Carpal tunnel syndrome presents a major problem for persons engaged in various occupations for which the nature of daily routine tasks requires the hands to be subjected to continued and repeated stressful movements or positions conducive to carpal tunnel. In such cases, carpal tunnel syndrome can render the person useless in their job function. One particular job function which is susceptible to the effects of carpal tunnel is those involving the use of hand-held power tools, including power drills and the like.
 Typically, hand-held power tools comprise an outer casing, a motor, and other physical mechanisms such as reduction gears, chucks, clutches, and the like which contribute to the overall weight of the power tool. Power tools also include a portion that is intended to be grasped or gripped by the user of the tool. The nature of the job for which a given power tool is designed typically dictates the weight distribution of the various elements from which the power tool is constructed within the power tool itself When the human hand grasps an article, such as a power tool, gravitational forces acting upon the tool tend to apply a stress to the muscles of the hand and wrist of the person grasping the tool, with such forces depending upon the design configuration requirements of the power tool. That is to say, different muscles of the hand and wrist will be stressed differently by virtue of the design configuration weight distribution of a power tool.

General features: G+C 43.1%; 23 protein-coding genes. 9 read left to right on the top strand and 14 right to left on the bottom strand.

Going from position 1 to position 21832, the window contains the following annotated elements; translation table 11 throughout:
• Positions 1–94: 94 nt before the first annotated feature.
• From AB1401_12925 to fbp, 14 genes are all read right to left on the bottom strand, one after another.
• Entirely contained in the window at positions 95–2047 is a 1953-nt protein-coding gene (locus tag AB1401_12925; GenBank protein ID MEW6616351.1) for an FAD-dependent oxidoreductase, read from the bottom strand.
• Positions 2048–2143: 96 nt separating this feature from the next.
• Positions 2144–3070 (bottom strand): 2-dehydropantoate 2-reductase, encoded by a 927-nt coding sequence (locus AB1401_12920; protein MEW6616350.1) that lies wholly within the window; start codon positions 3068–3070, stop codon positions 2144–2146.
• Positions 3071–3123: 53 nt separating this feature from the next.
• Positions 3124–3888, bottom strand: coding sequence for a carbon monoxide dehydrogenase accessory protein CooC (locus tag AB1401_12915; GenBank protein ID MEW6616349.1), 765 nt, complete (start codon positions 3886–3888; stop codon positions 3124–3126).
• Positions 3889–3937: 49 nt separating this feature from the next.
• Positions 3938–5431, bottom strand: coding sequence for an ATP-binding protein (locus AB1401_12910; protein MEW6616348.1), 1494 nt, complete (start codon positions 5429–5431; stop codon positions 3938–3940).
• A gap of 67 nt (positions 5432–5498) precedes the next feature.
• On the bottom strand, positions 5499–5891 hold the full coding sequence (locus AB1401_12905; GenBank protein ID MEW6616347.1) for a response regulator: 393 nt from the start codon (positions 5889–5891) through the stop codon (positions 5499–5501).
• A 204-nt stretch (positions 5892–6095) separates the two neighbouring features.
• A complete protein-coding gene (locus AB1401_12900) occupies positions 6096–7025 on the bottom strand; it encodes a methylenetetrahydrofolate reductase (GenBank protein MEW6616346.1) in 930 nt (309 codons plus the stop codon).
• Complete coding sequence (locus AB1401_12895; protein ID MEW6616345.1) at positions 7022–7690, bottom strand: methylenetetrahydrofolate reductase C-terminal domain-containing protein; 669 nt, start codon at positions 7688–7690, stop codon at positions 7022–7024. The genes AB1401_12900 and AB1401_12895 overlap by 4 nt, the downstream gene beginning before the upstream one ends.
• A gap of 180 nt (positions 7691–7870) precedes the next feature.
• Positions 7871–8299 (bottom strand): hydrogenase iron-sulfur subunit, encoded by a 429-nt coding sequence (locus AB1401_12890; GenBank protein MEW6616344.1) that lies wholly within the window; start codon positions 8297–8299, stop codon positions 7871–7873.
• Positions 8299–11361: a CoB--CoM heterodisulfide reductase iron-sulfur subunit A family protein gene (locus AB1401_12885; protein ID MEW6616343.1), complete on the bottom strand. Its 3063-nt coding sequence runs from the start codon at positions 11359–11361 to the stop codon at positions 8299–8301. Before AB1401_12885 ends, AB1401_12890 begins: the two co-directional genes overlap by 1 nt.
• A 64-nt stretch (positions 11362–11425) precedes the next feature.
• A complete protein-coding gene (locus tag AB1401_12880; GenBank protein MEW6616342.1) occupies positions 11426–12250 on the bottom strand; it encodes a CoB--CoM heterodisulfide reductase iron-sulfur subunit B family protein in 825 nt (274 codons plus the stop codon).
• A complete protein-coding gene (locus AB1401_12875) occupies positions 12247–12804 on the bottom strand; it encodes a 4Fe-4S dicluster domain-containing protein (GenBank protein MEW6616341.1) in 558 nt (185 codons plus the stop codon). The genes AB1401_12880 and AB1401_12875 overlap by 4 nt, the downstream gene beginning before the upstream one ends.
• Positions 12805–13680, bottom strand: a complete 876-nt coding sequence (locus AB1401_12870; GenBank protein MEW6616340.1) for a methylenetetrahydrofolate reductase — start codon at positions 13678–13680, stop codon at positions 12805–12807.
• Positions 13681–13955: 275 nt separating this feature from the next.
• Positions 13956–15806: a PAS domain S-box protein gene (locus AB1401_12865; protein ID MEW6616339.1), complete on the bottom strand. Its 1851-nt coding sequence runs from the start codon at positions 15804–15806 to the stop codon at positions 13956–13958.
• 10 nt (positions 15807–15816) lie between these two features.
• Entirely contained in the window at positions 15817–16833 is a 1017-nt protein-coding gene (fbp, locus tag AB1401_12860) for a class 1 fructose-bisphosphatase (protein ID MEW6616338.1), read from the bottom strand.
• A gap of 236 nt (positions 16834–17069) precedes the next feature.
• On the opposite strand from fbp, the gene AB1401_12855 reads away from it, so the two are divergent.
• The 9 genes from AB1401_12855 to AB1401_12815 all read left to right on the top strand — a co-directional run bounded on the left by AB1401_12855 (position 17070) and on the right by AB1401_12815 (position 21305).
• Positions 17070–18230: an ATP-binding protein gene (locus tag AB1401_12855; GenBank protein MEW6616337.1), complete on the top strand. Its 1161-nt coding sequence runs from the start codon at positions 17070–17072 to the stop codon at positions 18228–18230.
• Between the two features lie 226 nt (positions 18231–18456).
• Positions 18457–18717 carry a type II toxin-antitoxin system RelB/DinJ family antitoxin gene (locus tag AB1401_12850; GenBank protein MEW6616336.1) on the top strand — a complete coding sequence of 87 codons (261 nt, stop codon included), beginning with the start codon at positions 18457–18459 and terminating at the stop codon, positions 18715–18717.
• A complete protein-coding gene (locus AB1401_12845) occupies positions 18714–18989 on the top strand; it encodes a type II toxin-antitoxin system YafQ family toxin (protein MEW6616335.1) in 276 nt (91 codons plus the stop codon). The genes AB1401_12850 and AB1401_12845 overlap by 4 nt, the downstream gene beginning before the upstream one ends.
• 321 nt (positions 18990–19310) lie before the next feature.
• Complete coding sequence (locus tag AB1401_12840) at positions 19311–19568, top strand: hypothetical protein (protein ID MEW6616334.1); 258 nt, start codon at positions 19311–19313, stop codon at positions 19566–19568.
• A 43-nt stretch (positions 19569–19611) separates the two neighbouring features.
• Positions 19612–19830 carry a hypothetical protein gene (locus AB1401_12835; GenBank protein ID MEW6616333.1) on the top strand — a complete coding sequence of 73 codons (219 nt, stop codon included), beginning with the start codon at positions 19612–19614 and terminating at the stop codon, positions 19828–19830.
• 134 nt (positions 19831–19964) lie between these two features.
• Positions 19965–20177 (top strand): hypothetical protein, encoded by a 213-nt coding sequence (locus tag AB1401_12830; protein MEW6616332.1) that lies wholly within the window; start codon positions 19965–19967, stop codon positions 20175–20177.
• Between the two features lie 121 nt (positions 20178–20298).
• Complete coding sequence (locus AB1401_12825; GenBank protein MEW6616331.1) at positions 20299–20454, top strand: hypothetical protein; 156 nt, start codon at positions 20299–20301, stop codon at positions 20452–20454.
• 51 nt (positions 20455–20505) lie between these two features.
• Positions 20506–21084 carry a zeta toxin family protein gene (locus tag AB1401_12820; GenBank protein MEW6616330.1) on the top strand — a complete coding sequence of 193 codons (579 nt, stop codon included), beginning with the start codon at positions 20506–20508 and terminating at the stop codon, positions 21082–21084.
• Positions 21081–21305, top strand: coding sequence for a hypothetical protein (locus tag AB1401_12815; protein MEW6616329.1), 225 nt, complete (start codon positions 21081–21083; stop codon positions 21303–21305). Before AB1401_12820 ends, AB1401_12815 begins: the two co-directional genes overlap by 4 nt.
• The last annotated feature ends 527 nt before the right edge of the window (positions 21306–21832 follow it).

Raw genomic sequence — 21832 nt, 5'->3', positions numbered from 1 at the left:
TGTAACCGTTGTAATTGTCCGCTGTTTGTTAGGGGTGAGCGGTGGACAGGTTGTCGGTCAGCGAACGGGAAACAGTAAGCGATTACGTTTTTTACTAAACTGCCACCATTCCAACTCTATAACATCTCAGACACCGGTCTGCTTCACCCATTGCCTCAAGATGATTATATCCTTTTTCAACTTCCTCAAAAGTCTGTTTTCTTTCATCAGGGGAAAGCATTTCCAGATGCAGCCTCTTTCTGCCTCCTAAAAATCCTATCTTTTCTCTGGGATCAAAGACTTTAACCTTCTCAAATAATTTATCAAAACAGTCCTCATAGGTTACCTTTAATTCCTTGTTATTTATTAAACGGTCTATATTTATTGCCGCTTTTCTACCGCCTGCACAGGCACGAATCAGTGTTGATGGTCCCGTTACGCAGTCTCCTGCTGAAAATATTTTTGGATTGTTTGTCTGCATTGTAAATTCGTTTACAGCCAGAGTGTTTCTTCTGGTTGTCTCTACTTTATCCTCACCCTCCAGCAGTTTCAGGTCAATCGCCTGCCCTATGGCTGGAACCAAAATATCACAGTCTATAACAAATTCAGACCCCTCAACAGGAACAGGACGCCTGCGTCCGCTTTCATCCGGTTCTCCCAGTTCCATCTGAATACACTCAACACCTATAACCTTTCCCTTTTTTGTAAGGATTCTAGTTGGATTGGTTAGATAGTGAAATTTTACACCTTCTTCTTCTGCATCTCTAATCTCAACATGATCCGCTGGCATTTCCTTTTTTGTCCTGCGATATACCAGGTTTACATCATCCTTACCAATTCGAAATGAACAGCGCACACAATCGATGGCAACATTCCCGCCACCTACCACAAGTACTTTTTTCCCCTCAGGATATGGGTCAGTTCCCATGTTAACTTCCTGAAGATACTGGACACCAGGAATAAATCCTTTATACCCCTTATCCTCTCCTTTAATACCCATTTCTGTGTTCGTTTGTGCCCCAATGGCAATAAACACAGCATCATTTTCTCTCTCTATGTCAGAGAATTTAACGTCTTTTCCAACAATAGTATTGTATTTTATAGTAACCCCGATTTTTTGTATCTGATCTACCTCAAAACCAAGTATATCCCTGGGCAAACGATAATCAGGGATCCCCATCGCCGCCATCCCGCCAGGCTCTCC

The typical hand-held power drill comprises a handle portion which is to be grasped by the user and an upper portion in which is contained the motor, reduction gears, chuck, and other elements known in the art. In the case of power drills which are battery-powered, it is common for the batter to be housed within the handle portion itself, or to be disposed at the lower end portion of the handle portion. However, the held power drills of the prior art which contain a battery in the handle portion or disposed near its end are relatively heavy, especially since the battery adds a great amount of relative weight. This presents a problem in which carpal tunnel syndrome may become manifest for workers who use such hand-held drills in compact areas on a routine basis, such as drilling which is required on the inside of cabinets or other non-readily accessible locations. The prior art contains disclosures which relate to powering means for hand-held tools such as cordless drills and the like. For example, U.S. Pat. No. 1,530,342 discloses a belt containing a battery pack, which is used to power a head-mounted or hat-mounted lamp for use by miners. U.S. Pat. No. 3,274,476 teaches an improved belt construction which is to be worn about the waist of an operator of a given electrically actuated device, wherein the belt construction is adapted to carry a plurality of electric cells which may be of the rechargeable type for powering the electrically actuated device. U.S. Pat. No. 3,828,201 sets forth a portable power package so constructed and designed as to be capable of providing a 12 volt or a 6 volt output by manipulation of at least one of 20 the batteries in the case. The power package can be strapped to the body or carried by hand. Another aspect of the invention is to provide a portable head lamp with accompanying carrying case which is simple and easy to use, and which is operated from the portable power package. U.S. Pat. No. 3,919,615 provides a power belt which contains an inverter, and is thus capable of supplying AC or DC voltages to various devices. U.S. Pat. No. 4,748,344 discloses a portable power supply carrier that comprises an internally wired belt to be worn around a user's waist. The belt has pairs of electrical connectors spaced along its length for operatively engaging a plurality of battery holders which are removably supported on the belt. The power supply carrier uses conventional batteries to provide a DC voltage through the belt's wiring to a power output jack. Other more complex forms of the carrier may include a converter to supply a choice of DC and AC voltages either to multiple power outlets or to a voltage selector switch controlling a single output jack. An input terminal for re-energizing rechargeable batteries while connected to the power belt carrier also may be included. U.S. Pat. No. 5,211,321 teaches a battery and equipment vest, to be rechargeably used to provide power to video, recording, and like equipment. The battery and equipment vest which also provides numerous storage pockets, may utilize a battery belt or integrally disposed batteries and recharging equipment to provide a mobile, conveniently disposed power source, which may be recharged without removal from the vest. U.S. Pat. No. 5,929,597 teaches a portable power system configured to supply an appropriate voltage to an electrical device. The system includes a battery pack having at least one cell supplying a first direct current voltage, and an adapter. The adapter, which is electrically connected to the battery pack by an electrical cord, is configured to be mechanically connected to the device. The adapter also includes a DC to DC voltage converter supplying a second direct current voltage to the device, the second voltage being smaller than the first voltage but sufficient to permit the intended operation of the device. This particular patent discloses the use of a power drill that is powered using the batteries contained in the harness, which is to be worn by the user of the drill.